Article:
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When you apply for Social Security disability benefits, your monthly benefit payment is decided by a formula based on your earnings over a period of time. Your employment earnings and Social Security guidelines will be key factors in determining how much you get for disability.

How Much Do You Get for Disability?

Workers who are eligible and approved for SSDI benefits will receive monthly payments based on their average lifetime earnings before their disability began. Contrary to workers’ compensation, veterans’ compensation, and Supplemental Security Income (SSI), SSDI benefits depend on an individual’s lifetime earnings and the severity of his or her disability.

Social Security disability insurance (SSDI) pays disability benefits to workers and their family members when a sufficient number of work credits have been accumulated by the SSDI applicant. The worker (applicant) applying for SSDI must earn a certain amount of work credits based on a total of taxable employment income and payment of Social Security taxes.

The Social Security Administration (SSA) is the federal government agency that finances SSDI benefit payments for eligible applicants. Eligibility for Social Security disability benefits is open to all workers with enough work credits, their spouses or widowers, their children, disabled or blind workers under 65 years of age, and adults disabled since childhood.

SSDI Benefit Payments

Typically, most SSDI applicants who are approved for benefits receive from $800 to $1,500 per month. If they are receiving disability payments from other sources, their benefits may be reduced accordingly. The maximum monthly SSDI benefits payment for 2023 is $3,627, while the average monthly benefit payment for 2023 is $1,483. The average monthly benefit payment for 2023 for recipients who have a spouse and children is $2,616, but most recipients receive less than that. Only 10% of SSDI recipients receive $2,000 or more per month.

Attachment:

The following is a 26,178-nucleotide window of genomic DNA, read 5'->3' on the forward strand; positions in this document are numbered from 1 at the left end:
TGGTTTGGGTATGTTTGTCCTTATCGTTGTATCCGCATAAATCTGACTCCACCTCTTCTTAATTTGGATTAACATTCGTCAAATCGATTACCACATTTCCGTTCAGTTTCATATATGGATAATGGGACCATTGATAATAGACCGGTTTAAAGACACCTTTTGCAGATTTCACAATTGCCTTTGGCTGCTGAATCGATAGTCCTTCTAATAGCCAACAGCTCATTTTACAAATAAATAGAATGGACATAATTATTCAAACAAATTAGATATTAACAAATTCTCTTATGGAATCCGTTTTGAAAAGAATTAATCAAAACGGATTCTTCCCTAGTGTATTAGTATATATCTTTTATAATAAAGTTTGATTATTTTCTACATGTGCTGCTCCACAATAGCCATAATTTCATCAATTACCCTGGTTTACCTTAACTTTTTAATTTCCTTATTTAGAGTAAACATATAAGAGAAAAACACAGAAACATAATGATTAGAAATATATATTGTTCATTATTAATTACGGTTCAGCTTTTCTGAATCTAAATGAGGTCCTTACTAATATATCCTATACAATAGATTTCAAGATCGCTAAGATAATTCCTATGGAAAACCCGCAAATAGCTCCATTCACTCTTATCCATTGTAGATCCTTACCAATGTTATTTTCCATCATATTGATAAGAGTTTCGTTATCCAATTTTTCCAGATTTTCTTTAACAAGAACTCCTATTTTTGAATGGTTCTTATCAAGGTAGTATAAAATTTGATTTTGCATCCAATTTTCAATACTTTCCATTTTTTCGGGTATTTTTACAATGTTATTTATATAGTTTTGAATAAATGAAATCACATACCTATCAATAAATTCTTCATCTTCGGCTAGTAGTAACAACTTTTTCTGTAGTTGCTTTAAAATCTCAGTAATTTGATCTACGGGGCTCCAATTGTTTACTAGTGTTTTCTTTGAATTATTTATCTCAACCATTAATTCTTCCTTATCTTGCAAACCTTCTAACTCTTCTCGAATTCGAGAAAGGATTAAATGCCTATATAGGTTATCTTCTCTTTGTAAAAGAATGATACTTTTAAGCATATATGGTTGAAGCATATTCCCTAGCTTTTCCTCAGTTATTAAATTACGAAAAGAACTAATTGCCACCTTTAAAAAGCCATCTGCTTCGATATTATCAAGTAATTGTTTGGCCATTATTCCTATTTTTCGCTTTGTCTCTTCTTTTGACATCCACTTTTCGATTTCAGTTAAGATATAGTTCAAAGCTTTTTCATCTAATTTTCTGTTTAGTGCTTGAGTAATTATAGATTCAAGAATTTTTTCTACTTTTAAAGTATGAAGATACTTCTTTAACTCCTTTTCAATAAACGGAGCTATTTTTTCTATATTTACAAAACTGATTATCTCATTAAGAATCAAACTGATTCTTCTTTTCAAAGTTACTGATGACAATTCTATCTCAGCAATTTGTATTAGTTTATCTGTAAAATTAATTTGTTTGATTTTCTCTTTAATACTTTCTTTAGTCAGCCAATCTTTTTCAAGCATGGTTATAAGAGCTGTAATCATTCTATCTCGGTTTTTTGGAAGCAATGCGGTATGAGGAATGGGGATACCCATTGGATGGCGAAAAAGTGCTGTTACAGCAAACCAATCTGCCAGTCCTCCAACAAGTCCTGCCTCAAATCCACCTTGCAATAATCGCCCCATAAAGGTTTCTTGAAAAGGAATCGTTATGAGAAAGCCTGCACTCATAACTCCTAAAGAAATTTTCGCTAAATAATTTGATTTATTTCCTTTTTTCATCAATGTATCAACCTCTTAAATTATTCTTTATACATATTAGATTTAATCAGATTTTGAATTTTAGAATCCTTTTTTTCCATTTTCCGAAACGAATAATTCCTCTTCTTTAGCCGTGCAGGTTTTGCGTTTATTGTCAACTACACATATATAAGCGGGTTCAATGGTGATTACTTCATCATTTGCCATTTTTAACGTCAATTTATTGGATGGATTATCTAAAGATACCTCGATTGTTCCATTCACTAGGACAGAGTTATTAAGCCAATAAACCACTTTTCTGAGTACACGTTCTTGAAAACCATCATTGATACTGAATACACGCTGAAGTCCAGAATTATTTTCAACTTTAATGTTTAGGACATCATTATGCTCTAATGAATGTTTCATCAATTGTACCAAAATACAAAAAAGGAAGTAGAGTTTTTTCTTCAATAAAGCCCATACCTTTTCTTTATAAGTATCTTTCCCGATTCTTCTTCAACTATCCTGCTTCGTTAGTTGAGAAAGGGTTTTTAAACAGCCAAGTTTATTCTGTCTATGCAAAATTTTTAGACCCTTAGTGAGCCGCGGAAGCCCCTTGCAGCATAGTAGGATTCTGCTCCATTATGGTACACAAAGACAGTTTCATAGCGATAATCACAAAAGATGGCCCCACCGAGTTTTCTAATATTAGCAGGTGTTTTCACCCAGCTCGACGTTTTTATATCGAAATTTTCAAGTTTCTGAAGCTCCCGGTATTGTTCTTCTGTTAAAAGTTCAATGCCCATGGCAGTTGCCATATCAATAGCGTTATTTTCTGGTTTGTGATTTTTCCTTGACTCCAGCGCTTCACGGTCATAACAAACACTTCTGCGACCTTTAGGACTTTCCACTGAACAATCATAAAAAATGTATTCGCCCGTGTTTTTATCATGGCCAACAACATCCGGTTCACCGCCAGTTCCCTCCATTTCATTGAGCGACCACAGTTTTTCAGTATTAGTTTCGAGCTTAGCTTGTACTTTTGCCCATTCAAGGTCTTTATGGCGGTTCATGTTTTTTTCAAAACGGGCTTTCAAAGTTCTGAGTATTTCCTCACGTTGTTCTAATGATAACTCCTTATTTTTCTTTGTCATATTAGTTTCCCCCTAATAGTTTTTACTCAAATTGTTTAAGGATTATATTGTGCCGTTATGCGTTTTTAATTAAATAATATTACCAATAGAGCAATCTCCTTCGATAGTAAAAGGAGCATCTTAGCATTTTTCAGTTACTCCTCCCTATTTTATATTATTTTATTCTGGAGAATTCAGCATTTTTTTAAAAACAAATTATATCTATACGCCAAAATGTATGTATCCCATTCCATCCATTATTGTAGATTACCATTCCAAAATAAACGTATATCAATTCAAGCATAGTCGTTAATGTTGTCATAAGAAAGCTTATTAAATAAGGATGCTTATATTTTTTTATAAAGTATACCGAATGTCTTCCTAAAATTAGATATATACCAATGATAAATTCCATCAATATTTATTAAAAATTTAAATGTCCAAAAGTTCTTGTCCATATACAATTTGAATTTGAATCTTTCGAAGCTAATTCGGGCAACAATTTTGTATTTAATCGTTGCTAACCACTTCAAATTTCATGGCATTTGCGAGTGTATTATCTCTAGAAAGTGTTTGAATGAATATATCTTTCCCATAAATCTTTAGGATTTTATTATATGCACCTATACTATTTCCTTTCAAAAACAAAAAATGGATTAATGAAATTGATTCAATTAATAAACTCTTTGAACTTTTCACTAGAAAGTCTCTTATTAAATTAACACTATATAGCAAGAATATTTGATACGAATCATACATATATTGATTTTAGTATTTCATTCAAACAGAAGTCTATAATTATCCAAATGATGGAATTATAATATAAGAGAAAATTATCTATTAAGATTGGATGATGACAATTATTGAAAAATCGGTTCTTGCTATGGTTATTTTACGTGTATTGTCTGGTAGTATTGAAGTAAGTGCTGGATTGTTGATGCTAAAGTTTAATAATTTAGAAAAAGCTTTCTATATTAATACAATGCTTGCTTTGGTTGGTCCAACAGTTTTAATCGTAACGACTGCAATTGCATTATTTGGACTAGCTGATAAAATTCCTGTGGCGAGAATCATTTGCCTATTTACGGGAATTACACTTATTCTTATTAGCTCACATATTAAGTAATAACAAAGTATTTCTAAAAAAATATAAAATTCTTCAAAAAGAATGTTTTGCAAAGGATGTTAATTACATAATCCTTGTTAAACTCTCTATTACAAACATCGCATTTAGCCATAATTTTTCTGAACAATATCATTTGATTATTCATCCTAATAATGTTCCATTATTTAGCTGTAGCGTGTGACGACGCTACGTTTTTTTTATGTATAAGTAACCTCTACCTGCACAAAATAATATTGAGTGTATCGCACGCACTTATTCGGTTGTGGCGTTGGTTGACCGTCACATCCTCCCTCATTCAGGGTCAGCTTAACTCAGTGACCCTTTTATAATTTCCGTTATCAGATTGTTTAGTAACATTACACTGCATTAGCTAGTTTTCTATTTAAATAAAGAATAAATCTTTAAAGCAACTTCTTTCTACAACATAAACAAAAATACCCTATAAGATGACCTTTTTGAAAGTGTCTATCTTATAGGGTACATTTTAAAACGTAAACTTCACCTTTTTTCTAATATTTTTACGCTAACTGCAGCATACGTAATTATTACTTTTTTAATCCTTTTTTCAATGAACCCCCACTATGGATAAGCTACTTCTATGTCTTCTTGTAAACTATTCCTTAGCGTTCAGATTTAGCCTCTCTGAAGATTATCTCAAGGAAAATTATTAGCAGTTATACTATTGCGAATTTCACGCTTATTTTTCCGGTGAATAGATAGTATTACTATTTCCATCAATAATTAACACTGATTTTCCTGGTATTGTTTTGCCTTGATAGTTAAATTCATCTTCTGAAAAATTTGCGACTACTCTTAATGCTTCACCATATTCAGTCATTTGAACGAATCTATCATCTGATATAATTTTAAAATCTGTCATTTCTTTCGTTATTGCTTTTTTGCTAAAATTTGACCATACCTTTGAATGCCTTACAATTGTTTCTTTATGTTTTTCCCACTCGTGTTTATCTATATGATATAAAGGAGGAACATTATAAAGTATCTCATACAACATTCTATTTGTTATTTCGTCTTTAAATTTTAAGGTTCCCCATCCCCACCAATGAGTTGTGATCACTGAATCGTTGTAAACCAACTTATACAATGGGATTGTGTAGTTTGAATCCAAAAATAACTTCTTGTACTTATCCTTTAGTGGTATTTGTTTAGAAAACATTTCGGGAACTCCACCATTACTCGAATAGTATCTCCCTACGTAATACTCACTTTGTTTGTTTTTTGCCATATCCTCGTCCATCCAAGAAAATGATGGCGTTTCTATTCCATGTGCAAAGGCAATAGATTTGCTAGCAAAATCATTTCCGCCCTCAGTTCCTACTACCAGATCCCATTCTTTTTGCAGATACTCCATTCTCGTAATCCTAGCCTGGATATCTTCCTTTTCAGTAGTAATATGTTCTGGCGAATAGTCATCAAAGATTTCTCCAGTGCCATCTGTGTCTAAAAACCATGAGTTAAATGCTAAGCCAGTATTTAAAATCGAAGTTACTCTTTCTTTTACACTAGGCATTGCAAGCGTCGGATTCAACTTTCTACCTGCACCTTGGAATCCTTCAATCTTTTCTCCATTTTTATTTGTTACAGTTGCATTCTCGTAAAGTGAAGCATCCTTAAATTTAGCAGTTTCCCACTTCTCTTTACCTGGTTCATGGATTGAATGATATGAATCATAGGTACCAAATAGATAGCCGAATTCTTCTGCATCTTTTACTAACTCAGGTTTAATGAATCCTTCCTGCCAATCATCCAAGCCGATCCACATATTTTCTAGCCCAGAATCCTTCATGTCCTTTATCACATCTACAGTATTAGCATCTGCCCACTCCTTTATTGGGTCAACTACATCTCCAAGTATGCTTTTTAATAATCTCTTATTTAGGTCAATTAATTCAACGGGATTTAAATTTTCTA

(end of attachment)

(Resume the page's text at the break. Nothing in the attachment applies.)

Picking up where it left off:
The range of SSDI benefit payments varies greatly between individuals because benefits depend on lifetime earnings. For 55-year-old applicants who have worked their entire adult lives, SSDI benefits range from $1,000 to $3,000, depending on their income and level of disabilities.

Annual Income at Age 54          Monthly SSDI Benefit at Age 55

      $25,000                                               $1,000 – $1,400

      $50,000                                               $1,600 – $2,100

      $75,000                                               $2,200 – $2,600

      $100,000                                             $2,600 – $3,000

Within these ranges, how much you get for disability may vary based on the following factors:

  • The person’s average income over an employment period of 35 years
  • Whether the person paid self-employment taxes from a business or freelance work
  • If the person worked in state or local government jobs that did not pay into Social Security
  • If the person took time off from his or her job due to a long-term illness
  • If the person took time off from his or her job for child-rearing responsibilities

How Does the SSA Determine How Much You Will Receive in Disability Benefits?

The SSA uses a weighted formula to calculate SSDI benefits for each individual who applies. To start the process, you must first fill out a disability insurance benefits application and submit it to SSA. You can apply for SSDI benefits in 3 ways: by completing an online application, by calling the SSA directly, or by calling or visiting a local SSA office in your area.

You can also contact a Social Security disability lawyer to help you with the application process. Disability lawyers have extensive knowledge about Social Security disability applications and claims. They can help you with the entire filing process, which usually includes submitting required documents to show proof of age, marital status, income, tax returns, work history, disabilities, and medical records.

Once SSA receives your application for benefits, your application will be submitted to a State Disability Determination Agency, so that they can gather further information needed to make a preliminary decision. Your claim will be forwarded to a claims adjudicator, who may require further information. You may also be required to see an appointed doctor of their choosing for a thorough medical exam to evaluate your disabilities. After all of this is completed, you will be notified that your application for SSDI benefits is either approved or denied.

What Are the Qualifications for Disability Benefits in Illinois?

When the SSA determines how much you get for disability, they look at your work history eligibility requirements and your disability requirements.

Work Eligibility Requirements